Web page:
Baked Goods Part 8 (American Reunion, 2012)
And the franchise came full circle with the first theatrical release since American Wedding. Overseen by director Jon Hurwitz, (director of Harold and Kumar Escape from Guantanamo Bay), American Reunion completely ignores the films that came after American Wedding. This was, of course a wise decision. Also wise? Centering the film around a class reunion. This keeps from having to come up with weird plot devices as to why everyone would be located in the same area.
And they brought everyone back for this round. Granted, in some cases it is a blip and you miss it moment (such as Natasha Lyonne’s character Jessica). The film introduces us to Jim and Michelle’s life as parents, with a scene reminiscent of the first film’s opening sequence…except this time around, it is being caught by the kids. Truthfully, this scene does not fully work. I get they are setting up that their relationship is strained. But I think they might have been better to set this scene up with the couple trying to have together time that they sorely miss. Most parents have tales of the kids walking in on intimate moments and there is all sorts of ways to play that.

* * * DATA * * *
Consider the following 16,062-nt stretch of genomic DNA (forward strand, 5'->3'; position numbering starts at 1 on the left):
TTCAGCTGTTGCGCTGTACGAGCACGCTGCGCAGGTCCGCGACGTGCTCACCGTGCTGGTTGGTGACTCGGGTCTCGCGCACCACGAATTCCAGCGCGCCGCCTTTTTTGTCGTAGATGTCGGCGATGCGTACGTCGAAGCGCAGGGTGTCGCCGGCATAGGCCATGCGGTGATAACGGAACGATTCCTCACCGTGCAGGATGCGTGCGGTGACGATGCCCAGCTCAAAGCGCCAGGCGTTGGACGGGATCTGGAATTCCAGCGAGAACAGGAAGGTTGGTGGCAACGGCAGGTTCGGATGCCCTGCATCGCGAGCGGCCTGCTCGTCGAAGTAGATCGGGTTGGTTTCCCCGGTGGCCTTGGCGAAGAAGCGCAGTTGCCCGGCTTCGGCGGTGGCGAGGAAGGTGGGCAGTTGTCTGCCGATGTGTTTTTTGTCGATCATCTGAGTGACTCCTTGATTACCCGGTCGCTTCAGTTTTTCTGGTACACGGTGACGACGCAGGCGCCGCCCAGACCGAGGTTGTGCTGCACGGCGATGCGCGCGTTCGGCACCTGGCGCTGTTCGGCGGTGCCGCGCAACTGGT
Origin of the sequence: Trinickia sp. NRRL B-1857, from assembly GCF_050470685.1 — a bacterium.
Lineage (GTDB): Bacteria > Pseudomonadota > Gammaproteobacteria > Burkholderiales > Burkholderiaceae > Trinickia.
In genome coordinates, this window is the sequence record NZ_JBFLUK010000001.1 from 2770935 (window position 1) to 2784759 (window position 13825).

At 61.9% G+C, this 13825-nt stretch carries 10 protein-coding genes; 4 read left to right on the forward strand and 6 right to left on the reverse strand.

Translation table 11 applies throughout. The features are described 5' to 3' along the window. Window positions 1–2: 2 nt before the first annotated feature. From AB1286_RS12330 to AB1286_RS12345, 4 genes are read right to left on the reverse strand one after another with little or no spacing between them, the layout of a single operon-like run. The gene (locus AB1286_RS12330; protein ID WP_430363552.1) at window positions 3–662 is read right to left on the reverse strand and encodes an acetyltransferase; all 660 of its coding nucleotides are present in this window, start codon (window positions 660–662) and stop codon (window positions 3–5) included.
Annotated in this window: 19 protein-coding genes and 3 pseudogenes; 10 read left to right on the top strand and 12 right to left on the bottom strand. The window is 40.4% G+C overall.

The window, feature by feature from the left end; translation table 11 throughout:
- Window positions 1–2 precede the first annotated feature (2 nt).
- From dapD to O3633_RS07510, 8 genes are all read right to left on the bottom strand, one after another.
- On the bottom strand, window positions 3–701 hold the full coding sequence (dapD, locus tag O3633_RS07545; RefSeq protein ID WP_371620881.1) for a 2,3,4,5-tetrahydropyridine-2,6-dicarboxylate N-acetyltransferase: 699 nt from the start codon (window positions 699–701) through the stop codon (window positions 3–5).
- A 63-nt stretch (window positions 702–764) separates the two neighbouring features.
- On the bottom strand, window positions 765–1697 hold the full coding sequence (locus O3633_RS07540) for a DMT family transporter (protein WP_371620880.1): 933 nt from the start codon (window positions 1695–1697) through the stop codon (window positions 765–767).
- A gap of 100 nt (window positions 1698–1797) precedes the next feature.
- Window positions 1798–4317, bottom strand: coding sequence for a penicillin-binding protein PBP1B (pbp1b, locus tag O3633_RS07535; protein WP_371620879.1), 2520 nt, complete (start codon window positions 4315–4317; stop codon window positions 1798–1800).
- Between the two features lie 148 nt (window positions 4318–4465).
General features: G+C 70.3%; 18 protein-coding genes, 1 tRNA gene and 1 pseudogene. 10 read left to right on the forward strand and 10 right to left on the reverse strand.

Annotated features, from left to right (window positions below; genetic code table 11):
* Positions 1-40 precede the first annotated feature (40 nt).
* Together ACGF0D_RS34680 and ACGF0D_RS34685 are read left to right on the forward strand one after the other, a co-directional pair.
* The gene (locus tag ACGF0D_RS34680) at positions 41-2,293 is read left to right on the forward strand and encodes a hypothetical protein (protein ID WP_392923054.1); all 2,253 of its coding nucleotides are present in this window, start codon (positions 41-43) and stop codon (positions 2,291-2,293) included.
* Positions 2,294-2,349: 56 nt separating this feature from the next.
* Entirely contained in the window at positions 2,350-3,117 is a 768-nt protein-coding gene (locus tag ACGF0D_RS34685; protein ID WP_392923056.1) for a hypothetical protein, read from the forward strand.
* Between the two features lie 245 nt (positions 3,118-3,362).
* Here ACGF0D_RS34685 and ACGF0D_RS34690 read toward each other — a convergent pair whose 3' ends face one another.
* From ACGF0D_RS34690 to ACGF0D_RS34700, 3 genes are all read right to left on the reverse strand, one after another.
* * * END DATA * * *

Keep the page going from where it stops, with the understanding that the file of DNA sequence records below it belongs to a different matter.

However, Biggs and Hannigan really work well together. We also meet Kevin, who is now a happily married father and house husband (for the most part). Oz is now a successful sport-caster on a sports network and Finch is appearing the wandering soul he has always tried to be. Stifler (with no acknowledgement of his supposed Girls Gone Wild career in Band Camp) is now working as a temp for a Geek who has made it big. Apparently his biggest nightmare. Tara Reid returns as Vicky, who causes Kevin to question the could have beens. Heather and Oz are no longer together and their story line focuses on the re-kindling of their relationship.
The cast remains likable in the film, especially when they get to channel the qualities that made them sympathetic.
The film focuses on marriages/relationships in trouble and questioning where people find themselves years after high school and the disappointment they may feel. Some of this actually works well in the film. Jim and Michelle are struggling to make it work, and Jim’s dad is struggling with being a widower. Jim shows a lot of his dad’s heart, even in scenes where things are starting to fall apart. Jim has an opportunity, but really walking out on Michelle or cheating on her are not true options for him. Oz and Kevin deal with temptations against their relationships. Oz keeps thinking his girlfriend (played by Katrina Bowden) is cheating on him, due to him finding her in many compromising situations. But, of course, his heart yearns for Heather.
This is a fairly decent return to form for the franchise. American Reunion has welcome laughs and heart. The ongoing story line of Stifler’s mom is actually resolved in an unexpected way that works nicely. It does not abandon it’s gross out humor, but it is not so overwhelming as to becoming off-putting. If you enjoyed American Pie and American Wedding, this is a decently enjoyable enough follow up.